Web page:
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Kiss & Make Up Hardcover – October 2, 2012
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Doctor Who Coloring Book for All Ages
With 96 stunning pages to color, plus quotes from the beloved TV show, this out-of-this-world adult coloring book is perfect for any creative Doctor Who fan. Paperback
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Question: When did your love affair with make-up begin?
Katie Anderson: I can't remember a time when I didn't LOVE makeup. Cosmetics are like watercolors and my face, a canvas. However, it's funny, I don't even wear that much. My best friend just read the book and said, "Shoot. With the amount of cosmetics in here, you'd think you'd be made up like Tammy Faye Baker. But you're not? Why DO you love it so much?" I'm not sure. It's artistic. And I'm good at applying it. I liked giving makeovers as a kid. My daughter is the same way. Maybe it's genetic. Also, I think as a teen I never felt pretty and makeup had this magical power to transform. Though in truth, I realized it can't make a person feel pretty. That feeling comes from inside and isn't sold in tubes and compacts.
Q: Is anything from the book (aside from the makeup obsession) autobiographical?
KA: No. But in retrospect, I realized that I was like Emerson in that I was a fairly popular girl who was secretly intrigued by the less popular boys. I remember being fascinated by the romantic relationships that formed in social circles other than my own. And while there wasn't a boy like Edwin I liked, I wouldn't have been courageous enough to date him if there were. I would have dated a Vance type and suffered. So I guess I wanted to write a new story for a braver teenage Katie, a do-over.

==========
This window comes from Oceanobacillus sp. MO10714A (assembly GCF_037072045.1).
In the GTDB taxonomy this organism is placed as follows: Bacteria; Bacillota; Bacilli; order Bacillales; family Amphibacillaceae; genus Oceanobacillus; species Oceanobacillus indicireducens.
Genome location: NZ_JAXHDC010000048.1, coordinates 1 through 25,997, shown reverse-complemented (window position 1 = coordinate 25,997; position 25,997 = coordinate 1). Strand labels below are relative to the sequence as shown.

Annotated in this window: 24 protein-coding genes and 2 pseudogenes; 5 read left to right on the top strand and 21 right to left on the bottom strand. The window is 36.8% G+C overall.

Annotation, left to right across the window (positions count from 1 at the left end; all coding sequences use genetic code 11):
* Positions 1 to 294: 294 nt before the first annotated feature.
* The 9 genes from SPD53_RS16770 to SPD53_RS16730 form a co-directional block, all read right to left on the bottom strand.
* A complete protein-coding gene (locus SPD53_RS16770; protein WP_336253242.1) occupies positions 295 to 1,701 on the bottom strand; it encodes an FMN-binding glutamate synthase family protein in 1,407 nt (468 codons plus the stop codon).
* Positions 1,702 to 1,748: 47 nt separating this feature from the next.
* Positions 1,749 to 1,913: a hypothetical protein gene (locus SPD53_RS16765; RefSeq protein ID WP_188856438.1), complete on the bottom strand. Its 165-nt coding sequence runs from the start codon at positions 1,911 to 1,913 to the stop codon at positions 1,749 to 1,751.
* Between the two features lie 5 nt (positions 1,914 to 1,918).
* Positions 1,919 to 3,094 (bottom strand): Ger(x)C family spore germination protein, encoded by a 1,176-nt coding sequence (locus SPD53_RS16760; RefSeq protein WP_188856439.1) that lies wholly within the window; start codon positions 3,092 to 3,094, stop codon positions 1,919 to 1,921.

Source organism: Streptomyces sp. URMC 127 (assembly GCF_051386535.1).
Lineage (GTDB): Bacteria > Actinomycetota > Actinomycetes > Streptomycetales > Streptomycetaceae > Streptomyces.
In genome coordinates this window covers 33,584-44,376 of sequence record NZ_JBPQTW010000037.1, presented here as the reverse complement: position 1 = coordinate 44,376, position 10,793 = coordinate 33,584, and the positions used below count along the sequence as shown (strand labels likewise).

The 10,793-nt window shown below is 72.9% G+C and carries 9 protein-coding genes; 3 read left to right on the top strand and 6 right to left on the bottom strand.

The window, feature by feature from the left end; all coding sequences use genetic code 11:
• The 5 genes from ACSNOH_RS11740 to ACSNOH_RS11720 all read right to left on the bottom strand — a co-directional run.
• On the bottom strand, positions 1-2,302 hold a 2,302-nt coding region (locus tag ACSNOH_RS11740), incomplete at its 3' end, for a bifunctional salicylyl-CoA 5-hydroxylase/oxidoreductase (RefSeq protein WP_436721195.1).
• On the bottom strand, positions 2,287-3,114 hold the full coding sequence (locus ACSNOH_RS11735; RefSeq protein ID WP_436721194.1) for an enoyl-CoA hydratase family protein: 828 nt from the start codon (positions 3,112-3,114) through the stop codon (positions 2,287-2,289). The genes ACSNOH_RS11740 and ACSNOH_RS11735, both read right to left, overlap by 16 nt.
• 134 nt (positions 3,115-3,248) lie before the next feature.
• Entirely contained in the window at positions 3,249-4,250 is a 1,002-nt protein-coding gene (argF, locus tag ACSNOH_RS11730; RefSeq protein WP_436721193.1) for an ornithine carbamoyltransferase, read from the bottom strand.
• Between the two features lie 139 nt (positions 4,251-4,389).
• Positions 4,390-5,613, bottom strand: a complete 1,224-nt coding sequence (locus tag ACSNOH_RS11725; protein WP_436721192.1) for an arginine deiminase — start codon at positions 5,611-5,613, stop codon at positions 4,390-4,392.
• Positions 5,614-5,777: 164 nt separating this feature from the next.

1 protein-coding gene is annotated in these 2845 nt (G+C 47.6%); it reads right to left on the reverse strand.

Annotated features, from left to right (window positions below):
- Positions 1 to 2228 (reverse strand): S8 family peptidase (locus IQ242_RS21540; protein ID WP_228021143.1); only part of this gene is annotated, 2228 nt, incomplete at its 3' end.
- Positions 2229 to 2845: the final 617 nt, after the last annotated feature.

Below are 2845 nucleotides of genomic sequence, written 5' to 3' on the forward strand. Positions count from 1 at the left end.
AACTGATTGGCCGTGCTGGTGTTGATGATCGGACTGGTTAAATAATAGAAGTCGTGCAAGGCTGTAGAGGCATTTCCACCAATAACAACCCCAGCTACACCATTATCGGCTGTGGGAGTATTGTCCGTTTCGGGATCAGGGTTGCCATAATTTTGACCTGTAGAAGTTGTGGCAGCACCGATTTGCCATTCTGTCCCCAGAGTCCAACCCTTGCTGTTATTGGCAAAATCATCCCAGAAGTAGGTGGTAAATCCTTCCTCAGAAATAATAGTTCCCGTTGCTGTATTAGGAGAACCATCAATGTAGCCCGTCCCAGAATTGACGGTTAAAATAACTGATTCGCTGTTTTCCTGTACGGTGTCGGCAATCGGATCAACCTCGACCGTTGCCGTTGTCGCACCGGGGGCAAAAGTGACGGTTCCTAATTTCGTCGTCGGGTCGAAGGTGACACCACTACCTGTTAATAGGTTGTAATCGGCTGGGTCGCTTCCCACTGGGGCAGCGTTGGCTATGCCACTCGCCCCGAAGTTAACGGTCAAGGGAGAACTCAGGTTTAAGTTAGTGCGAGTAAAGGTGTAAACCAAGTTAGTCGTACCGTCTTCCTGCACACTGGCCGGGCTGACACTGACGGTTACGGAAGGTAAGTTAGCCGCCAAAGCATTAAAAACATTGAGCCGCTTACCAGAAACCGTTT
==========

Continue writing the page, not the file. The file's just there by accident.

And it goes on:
Q: Was Emerson’s superpower one you always imagined or was it just the perfect tie-in to a fictional cosmetic related story?
KA: Totally fictional. And the cosmetics idea came much later in the writing, like a year or so later. I woke up in the middle of the night with the idea to name the chapters after different shades of lip gloss. I have always loved the names of nail polish colors and wanted to do something similar. I decided to create a Willy Wonka type scenario with makeup instead of chocolate. It was really, really fun.
Q: Was it important to set the story in the South and why?
KA: The South is what I call home and I just love it. This book wasn't actually as Southern at first. But I think I'll always write about the South. I love the food, the slower pace, the ties to tradition, the whole personality of it. I grew up in Virginia, but when I moved to Mississippi, I knew I had come home.